Friday, April 10, 2009

Will Cleverness or Insight Save the World?

Cleverness gets a lot of press. It also gets a lot of money, power and adoration. Our fascination with cleverness reveals our belief that the mind is superior to the heart, that flash is more important than substance. As a result, architects often aspire to cleverness rather than insight. In the bargain, the landscape gets littered with glittering toys rather than structures that engage the rich mix of nature and culture.

Cleverness is cute, perky, entertaining. It's Disneyland for the mind's insatiable desire for entertainment. But, as a wise friend said, we may want the world to be like Disneyland, but nobody really lives there. On the other hand, insight is perceptive, responsive, nourishing. Cleverness screams, "Look at me. I'm incredible. Check me out." Insight whispers, "Look at the world. It's amazing. Check it out." Cleverness believes, "I am the source of the innovation and change that determines the state of the world." Insight believes, "I participate in a world that is creating and transforming itself again and again."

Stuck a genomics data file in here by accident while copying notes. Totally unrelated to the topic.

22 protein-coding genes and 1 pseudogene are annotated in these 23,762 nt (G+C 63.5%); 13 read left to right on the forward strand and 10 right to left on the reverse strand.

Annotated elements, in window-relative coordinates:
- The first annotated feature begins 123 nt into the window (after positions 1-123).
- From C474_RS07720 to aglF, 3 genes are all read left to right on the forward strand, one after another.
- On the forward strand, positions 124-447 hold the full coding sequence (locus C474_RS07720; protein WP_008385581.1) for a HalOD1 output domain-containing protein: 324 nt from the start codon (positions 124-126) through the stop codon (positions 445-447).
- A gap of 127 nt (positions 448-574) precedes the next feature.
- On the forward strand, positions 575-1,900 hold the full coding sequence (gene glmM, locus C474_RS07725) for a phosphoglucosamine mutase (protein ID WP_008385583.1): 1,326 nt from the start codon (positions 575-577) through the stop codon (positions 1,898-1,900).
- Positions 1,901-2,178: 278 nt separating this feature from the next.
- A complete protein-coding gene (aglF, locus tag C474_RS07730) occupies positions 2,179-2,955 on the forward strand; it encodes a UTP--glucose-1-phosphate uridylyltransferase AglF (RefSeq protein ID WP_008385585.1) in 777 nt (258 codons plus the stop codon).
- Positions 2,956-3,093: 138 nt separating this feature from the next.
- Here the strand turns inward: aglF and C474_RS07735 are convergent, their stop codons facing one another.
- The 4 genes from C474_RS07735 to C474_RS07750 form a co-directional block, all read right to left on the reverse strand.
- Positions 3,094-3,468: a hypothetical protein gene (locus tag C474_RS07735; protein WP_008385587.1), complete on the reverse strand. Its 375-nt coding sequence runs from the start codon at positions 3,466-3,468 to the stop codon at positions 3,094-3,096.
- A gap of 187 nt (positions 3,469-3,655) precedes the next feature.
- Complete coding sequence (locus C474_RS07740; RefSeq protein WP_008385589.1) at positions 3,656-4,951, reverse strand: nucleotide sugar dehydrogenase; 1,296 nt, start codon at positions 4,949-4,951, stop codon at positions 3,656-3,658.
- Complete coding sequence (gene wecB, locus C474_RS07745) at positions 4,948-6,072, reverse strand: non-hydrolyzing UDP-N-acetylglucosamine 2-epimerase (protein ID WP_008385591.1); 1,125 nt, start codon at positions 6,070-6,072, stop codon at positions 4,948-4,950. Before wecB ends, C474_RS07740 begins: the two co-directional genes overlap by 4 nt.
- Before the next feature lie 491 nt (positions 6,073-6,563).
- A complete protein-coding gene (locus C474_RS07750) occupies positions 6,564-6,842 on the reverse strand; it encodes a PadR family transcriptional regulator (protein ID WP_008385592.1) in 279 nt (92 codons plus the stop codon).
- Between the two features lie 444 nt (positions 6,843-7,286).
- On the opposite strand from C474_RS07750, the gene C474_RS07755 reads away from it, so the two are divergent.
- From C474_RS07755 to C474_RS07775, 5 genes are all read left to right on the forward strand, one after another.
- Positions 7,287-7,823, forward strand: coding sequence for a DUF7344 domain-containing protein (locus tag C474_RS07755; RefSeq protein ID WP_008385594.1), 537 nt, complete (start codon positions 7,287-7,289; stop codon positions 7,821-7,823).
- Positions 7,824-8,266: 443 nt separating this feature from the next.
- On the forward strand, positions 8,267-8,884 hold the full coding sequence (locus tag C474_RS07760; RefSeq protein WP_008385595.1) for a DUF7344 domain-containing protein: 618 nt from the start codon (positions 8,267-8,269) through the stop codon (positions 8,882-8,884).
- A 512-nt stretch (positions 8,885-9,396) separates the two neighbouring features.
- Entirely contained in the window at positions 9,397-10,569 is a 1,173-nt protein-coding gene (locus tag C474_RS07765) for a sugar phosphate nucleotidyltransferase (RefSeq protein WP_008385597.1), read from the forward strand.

Our fascination with cleverness feeds an ego-centered, competitive approach to architecture and life. It separates us from nature. Even when cleverness says it is working to benefit the world, it is working to feed itself. Perhaps this is because cleverness sees itself as the world. Insight promotes an eco-centered, co-operative approach to architecture and life. It engages nature. By seeing itself as integral to the workings of nature, it cannot help but foster the renewing processes of nature. 
Ultimately, cleverness fragments and wounds the world. Insight appreciates the interconnectedness of the world and heals it.

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